WhatsApp is “a CIO’s worst nightmare” and yet IT leaders have no choice but to let staff use the messaging platform for work, BT’s customer insights chief warned today.
Speaking at UC Expo in London on Wednesday, Nicola Millard said she now regularly sees employees using the app for work purposes without the permission of their IT team.
“The number of WhatsApp groups is phenomenal in some of the organisations I work with. But the IT guys are saying ‘no we don’t use WhatsApp or allow it on the network’.”
The popularity of WhatsApp and Slack is borne out of the fact that email is a “terrible collaboration tool, a black hole that no one else can access”, said Millard. “In order to collaborate on email, they need to work out who to collaborate with. They then end up cc’ing the universe.”
MPs and doctors have come under the spotlight in recent months for using WhatsApp for work. Last July, Google revealed that the NHS’s dependence on fax machines had resulted in doctors resorting to the messaging app to send patient scans.
GP Alisdair MacNair told the BBC he had seen “stuff which is one step away from being patient identifying”. “I’m very wary of going near anything like that because of the risk of breaching data laws, but it would appear others don’t seem to be aware of the risks.”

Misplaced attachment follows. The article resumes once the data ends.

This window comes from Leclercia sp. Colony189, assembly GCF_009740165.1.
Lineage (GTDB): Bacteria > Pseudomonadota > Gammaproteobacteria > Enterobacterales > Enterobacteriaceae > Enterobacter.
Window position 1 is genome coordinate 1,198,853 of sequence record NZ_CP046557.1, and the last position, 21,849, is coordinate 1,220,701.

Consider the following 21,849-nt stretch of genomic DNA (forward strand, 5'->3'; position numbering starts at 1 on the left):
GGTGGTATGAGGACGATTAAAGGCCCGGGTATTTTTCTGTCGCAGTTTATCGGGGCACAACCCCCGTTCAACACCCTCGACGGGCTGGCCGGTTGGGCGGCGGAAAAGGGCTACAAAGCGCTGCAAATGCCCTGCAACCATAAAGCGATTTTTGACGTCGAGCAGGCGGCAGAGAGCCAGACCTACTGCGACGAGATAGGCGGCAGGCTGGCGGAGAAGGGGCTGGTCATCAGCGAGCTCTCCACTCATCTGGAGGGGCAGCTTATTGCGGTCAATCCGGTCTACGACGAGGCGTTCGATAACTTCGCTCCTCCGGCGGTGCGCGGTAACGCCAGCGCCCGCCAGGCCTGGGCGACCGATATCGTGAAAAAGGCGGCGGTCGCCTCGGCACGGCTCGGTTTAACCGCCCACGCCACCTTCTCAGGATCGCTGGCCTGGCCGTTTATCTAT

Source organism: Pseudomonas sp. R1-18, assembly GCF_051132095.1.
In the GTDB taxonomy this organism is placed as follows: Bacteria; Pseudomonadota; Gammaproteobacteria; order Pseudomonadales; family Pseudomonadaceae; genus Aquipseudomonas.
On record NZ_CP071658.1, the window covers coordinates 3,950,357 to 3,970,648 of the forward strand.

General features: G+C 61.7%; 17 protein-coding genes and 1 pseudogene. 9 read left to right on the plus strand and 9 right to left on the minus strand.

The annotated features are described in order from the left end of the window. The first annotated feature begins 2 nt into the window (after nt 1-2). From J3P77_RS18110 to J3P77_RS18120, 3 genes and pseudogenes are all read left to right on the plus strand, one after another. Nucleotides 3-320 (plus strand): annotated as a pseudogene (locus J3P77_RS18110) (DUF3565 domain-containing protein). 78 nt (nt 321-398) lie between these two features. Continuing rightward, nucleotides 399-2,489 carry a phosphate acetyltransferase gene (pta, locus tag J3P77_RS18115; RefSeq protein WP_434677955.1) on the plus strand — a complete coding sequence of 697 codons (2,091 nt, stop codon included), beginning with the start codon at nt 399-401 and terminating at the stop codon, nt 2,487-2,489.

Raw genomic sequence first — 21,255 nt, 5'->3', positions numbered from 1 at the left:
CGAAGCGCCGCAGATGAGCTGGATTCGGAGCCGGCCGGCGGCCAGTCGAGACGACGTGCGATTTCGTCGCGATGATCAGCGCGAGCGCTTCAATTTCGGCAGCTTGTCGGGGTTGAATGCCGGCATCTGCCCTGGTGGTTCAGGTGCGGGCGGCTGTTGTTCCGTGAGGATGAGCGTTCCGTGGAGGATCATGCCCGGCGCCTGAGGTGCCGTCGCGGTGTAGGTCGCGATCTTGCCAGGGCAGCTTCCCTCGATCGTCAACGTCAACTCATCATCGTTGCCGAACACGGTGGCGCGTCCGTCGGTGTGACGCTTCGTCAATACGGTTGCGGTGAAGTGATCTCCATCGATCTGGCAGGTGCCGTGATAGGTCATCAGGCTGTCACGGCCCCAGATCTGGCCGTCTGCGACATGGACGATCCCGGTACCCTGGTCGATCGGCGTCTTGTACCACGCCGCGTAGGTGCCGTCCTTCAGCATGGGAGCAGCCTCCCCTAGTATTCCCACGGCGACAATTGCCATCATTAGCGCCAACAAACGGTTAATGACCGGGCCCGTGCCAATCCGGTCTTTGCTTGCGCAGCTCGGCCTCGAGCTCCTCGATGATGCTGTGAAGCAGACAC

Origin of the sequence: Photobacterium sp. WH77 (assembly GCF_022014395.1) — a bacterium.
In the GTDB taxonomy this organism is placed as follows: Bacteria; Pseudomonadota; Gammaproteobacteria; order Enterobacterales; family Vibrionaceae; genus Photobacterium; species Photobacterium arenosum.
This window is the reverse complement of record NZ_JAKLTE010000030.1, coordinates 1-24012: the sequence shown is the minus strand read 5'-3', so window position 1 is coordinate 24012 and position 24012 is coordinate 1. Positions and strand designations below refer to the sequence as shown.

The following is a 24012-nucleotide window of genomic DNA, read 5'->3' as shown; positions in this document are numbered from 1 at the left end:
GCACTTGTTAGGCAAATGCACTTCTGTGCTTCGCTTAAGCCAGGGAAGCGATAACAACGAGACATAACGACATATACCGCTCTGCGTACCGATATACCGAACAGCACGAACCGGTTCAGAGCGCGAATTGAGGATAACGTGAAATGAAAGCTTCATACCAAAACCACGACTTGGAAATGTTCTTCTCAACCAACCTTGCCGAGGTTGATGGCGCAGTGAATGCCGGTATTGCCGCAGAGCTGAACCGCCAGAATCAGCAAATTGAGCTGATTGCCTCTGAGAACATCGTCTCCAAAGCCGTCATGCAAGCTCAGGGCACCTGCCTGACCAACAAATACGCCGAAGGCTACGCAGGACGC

In March, BuzzFeed obtained a massive leak of WhatsApp chats revealing “the full fury of the Tories’ Brexit split”. The story illustrated that an encrypted message is ultimately no more secure than an email if your recipient is harbouring a grudge.
“WhatsApp is a really useful tool, but it’s not corporately controlled,” said Millard. “It is the IT departments’ worst nightmare.” Consumer services such as WhatsApp may conflict with companies’ data retention policies. But “forcing users to use something crappy doesn’t work either”, says Mark Straussman, the chief product officer of the video conferencing provider BlueJeans.
“IT is measured on end-user customer experience,” Strassman tells NS Tech. “Of the IT companies we talk to, most have a ‘VP of end-user experience’. They get paid based on how people are rating the quality of the experience.”
Millard concluded that saying no to staff who want to use consumer tools “can be dangerous”. Instead, she said CIOs should ask “how can we make this both secure and usable without saying no? Because if we say no, they’ll probably do it anyway; they just won’t tell the IT guys.”